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Author Topic: Is it better to rinse your mouth or let saliva do its job?  (Read 1700 times)

Offline thedoc

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Rob Faraone asked the Naked Scientists:
   
From a dental health perspective, is it better, when one wakes up at night to urinate, to swish some fresh water in the mouth and thus flush the mouth of acid buildup; OR is it better to not do so and let the anti-bacterial strengths of saliva work in the mouth.

Underlying objective or point of interest is to minimise dental decay.
 
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Rob Faraone (long time, regular and enthusiastic listener)

What do you think?
« Last Edit: 31/07/2012 10:30:01 by _system »


 

Offline chris

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Saliva's rich in bicarbonate and calcium, so it will help to counter oral acids produced by plaque bacteria and it will help to remineralise acid-eroded enamel. Water, on the other hand, contains much lower concentrations of both ions, so would not do the job half as well. It also doesn't contain micro-suppressing agents like antibodies and lysozyme. But - and this is where things are less clear-cut, saliva is produced more slowly and therefore might take longer to wash away sugars deposited in the mouth from food.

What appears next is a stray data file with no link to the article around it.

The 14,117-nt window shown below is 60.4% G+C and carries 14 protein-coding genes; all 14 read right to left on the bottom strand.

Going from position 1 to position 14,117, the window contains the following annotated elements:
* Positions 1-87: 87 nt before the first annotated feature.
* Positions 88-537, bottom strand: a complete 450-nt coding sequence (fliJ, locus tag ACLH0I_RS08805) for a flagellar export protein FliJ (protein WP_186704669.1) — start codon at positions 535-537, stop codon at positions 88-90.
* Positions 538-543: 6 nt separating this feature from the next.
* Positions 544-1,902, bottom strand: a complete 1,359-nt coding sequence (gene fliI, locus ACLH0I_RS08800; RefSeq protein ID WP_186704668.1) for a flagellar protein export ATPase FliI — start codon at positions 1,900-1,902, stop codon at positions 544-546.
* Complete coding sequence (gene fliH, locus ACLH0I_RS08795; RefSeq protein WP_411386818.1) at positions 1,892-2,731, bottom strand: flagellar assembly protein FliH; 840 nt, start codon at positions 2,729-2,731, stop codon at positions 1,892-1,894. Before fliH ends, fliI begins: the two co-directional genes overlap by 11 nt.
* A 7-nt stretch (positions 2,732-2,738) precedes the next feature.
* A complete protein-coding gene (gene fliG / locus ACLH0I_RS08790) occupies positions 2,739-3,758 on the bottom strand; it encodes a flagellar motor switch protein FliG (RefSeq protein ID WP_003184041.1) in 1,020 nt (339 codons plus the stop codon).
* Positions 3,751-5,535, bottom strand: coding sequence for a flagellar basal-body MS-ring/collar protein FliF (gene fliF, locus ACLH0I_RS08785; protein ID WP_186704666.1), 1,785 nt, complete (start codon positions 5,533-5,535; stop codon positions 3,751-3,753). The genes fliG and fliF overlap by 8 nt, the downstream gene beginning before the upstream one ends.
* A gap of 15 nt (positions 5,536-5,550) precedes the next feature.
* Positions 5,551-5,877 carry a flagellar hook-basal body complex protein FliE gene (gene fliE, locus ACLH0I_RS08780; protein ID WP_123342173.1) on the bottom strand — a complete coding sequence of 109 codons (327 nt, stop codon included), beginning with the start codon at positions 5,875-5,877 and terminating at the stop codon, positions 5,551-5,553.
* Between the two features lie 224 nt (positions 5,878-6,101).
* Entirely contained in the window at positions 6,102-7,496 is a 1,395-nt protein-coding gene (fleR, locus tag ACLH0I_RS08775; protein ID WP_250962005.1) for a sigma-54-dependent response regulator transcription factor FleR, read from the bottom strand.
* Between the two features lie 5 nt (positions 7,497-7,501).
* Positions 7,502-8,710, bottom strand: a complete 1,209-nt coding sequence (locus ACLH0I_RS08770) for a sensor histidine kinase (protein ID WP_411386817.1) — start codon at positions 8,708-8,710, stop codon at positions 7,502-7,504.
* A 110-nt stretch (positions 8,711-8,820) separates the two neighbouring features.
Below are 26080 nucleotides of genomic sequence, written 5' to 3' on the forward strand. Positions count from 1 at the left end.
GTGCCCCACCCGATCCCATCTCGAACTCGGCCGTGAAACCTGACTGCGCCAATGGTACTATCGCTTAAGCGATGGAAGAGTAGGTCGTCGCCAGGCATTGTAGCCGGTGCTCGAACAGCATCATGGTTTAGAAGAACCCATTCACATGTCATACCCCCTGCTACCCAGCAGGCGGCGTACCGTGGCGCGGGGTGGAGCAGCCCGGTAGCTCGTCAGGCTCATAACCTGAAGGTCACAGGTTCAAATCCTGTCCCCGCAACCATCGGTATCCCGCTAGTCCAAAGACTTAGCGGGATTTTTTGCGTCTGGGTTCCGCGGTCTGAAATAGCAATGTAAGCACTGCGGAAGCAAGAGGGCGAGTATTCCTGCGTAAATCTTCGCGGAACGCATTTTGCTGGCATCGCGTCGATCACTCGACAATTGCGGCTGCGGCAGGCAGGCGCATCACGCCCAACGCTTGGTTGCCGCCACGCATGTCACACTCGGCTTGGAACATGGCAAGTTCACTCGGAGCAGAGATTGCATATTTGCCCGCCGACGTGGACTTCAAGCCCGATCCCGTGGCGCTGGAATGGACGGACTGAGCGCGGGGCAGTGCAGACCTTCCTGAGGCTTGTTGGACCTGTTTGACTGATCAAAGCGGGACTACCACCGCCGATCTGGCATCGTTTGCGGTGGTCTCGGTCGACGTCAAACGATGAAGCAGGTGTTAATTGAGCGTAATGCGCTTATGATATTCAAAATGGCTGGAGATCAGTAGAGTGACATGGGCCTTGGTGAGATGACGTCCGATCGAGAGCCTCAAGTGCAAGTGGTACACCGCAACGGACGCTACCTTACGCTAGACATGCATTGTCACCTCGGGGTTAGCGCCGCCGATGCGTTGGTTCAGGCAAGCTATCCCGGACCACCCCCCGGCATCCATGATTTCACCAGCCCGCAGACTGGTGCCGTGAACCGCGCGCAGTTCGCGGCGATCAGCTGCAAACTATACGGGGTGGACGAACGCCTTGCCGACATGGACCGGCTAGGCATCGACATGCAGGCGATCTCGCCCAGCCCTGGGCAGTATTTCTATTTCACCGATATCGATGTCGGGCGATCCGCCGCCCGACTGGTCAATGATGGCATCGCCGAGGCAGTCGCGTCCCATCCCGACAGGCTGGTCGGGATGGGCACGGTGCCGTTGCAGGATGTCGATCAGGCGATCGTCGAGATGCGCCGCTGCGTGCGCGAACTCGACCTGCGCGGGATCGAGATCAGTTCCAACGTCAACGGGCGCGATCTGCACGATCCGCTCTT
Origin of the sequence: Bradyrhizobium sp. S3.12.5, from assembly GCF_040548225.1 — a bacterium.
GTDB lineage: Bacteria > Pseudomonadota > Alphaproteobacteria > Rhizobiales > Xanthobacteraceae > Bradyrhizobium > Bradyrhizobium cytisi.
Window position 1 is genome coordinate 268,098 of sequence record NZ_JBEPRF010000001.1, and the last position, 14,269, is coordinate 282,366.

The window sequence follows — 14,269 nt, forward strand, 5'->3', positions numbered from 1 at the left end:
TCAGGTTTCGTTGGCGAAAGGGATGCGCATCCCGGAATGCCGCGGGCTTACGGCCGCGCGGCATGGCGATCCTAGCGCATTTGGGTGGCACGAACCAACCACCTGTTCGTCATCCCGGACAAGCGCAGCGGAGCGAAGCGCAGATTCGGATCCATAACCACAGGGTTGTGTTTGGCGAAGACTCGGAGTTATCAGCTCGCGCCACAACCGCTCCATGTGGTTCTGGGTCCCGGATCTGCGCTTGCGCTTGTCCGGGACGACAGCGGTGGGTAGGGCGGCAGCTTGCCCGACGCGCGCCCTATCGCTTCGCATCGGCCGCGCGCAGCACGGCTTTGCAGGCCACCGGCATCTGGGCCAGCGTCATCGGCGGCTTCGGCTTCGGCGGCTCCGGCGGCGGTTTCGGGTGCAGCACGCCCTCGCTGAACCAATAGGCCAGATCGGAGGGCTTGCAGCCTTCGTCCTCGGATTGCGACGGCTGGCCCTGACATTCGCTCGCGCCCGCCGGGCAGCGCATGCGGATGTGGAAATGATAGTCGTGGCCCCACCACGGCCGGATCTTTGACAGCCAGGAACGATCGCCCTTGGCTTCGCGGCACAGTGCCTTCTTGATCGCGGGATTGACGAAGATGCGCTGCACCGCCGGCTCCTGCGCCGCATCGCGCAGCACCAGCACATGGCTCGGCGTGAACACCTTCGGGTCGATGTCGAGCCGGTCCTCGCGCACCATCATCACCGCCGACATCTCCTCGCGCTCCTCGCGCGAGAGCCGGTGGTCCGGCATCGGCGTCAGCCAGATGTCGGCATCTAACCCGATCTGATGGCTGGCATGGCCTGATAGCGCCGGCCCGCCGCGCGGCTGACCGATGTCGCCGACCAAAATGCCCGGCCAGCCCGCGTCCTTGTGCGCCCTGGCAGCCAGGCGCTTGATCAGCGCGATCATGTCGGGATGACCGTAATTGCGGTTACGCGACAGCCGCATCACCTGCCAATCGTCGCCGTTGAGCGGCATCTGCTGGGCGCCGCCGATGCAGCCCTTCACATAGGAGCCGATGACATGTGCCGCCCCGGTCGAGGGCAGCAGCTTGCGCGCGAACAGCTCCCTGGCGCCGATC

Therefore, I think the best approach is to not clean teeth directly after a meal; instead, wait for mouth pH to rise under the influence of saliva again, and allow some tooth remineralisation; but clean teeth after half an hour or so using a calcium and fluoride-rich toothpaste.

I don't have a reference for this, I am basing it purely on my intuition as a microbiologist and a doctor; I'd be grateful if anyone does have any published data they can share with us on this area.

Chris
 

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